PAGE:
thanks for sharing the info. I am afraid it is only partly true.
I inspected a bit my parts and consulted with Herr Reinecker, and I think I have the solution.
It is true that a sping plunger hold the trigger in a firing position.
First of all the recessed point you indicate is on the top when the trigger is locked in "armed" position (so it is useless), but there is no "recess" point needed on the trigger at all.
It would be sily solution, becouse it would also lock the movement of the trigger toward the firing button.
The engineers at Argus were very smart guys. They did it like this:
There is a ball pressed by a spring toward the trigger as you showed as well. But the ball is blocked from falling out only by the trigger itself.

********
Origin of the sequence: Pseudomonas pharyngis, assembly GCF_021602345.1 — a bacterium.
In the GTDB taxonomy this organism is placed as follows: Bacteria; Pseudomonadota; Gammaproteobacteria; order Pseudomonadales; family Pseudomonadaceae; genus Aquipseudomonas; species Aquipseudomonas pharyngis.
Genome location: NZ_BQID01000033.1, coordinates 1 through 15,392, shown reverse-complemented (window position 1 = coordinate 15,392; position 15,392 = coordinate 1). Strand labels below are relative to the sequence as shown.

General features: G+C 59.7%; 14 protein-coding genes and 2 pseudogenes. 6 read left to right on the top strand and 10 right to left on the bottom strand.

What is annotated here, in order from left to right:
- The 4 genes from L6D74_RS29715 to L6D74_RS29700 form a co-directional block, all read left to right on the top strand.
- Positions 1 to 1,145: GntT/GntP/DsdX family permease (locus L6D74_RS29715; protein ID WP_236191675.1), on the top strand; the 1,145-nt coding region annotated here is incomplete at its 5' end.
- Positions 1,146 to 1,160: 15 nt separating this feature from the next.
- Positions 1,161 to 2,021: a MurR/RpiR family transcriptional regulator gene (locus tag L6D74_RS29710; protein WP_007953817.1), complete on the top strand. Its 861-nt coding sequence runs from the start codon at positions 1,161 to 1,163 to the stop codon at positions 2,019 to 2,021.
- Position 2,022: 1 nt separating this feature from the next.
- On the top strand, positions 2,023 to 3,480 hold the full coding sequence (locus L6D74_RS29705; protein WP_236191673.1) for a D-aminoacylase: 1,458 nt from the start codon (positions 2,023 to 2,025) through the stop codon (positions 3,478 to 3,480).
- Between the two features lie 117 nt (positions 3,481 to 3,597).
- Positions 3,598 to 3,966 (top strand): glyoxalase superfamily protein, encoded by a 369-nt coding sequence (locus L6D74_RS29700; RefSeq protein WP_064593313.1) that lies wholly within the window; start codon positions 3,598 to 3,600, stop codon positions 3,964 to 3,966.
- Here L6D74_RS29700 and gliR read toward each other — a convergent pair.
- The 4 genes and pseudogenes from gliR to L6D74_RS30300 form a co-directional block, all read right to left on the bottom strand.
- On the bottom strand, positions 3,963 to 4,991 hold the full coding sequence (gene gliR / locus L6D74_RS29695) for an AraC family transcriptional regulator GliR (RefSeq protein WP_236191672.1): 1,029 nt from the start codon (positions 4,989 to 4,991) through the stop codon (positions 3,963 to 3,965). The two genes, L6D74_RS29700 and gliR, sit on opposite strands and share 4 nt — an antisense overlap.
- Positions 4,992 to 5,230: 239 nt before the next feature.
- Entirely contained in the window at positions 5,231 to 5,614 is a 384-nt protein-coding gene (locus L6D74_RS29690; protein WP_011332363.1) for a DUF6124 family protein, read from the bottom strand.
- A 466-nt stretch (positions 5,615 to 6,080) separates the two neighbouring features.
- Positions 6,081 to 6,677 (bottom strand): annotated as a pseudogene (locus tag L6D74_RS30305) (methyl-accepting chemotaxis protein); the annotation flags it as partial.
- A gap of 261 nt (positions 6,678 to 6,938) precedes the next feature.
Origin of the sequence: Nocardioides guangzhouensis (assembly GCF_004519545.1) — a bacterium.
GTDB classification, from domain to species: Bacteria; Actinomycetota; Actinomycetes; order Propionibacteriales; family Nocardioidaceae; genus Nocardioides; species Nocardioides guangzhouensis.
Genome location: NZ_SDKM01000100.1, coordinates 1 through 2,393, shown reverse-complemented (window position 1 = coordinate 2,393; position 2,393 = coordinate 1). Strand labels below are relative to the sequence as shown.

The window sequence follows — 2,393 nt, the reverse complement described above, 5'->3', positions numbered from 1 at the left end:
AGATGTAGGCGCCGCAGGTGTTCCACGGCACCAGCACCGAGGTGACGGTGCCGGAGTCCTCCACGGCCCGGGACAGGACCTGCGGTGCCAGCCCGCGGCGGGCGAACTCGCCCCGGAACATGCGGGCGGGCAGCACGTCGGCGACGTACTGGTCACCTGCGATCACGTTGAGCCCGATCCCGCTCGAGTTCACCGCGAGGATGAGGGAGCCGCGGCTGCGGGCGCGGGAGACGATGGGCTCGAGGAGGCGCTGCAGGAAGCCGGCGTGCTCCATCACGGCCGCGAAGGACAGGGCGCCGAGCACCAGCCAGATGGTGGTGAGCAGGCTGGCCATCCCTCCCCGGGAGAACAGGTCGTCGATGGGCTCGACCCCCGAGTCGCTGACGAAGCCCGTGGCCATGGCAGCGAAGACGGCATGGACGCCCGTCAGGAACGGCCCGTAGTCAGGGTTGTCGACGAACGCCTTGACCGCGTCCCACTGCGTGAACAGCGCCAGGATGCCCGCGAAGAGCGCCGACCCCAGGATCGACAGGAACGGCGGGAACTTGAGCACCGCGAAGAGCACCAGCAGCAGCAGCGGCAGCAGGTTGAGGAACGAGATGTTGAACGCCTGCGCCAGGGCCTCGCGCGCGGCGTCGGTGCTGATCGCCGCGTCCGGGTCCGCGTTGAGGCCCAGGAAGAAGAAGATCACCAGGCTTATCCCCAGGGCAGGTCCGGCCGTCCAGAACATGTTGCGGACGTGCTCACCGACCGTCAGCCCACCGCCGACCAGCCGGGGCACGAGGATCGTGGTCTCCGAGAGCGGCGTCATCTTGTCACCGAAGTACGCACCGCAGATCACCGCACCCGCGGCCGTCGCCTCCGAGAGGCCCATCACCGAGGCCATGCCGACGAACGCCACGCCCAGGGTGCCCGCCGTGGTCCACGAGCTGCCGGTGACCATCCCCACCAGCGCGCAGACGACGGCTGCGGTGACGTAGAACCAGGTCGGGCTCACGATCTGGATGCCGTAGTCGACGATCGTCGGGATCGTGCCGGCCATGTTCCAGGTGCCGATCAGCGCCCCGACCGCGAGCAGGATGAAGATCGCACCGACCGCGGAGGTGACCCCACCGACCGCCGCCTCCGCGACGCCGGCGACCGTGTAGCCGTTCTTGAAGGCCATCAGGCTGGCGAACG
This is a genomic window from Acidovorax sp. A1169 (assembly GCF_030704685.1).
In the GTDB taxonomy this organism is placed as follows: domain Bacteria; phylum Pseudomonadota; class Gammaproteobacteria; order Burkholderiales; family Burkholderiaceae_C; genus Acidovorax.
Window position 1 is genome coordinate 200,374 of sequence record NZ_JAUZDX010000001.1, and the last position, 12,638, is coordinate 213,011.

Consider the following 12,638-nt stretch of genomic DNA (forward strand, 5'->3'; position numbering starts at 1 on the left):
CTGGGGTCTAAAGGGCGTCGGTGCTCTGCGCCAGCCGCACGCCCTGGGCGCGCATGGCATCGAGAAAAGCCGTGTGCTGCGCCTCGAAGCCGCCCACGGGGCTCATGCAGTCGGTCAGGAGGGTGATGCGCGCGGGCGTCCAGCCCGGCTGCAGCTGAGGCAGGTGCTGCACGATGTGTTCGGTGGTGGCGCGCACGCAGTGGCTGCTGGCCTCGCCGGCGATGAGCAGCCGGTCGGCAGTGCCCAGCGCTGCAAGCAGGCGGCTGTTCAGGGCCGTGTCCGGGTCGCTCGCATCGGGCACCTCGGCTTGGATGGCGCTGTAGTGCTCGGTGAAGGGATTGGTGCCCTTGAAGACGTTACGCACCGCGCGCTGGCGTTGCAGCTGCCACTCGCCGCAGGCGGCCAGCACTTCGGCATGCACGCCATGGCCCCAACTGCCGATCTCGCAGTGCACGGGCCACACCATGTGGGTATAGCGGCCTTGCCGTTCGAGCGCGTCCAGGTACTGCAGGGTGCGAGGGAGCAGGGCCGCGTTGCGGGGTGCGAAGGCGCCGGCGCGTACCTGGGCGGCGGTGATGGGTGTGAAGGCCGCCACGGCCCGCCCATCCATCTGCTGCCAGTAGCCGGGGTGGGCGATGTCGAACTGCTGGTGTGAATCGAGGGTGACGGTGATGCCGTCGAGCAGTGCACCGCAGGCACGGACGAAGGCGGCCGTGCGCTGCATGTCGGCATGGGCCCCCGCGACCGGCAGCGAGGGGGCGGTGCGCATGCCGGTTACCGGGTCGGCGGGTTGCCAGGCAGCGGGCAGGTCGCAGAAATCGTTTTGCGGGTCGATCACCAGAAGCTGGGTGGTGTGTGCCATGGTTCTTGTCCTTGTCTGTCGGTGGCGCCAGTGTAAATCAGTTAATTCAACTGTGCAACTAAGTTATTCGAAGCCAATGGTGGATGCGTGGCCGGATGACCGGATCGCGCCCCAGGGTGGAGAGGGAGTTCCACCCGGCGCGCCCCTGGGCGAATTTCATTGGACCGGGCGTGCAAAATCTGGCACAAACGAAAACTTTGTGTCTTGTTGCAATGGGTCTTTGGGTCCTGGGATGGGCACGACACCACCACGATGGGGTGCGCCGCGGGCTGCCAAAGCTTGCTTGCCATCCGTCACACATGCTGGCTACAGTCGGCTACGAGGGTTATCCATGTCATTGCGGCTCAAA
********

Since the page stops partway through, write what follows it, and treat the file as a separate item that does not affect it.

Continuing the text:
They made a path for this ball around the shaft of the trigger.triggermech1
, on Flickr
You can see, that the ball runs freely around the trigger shaft but there is one slope with an edge to block it. When you "arm" the trigger you force the ball over this slope. The edge will hold it until you force it over back again. But you can move the trigger freely towards the fire button.
Clever, elegant and simple. German engineering:D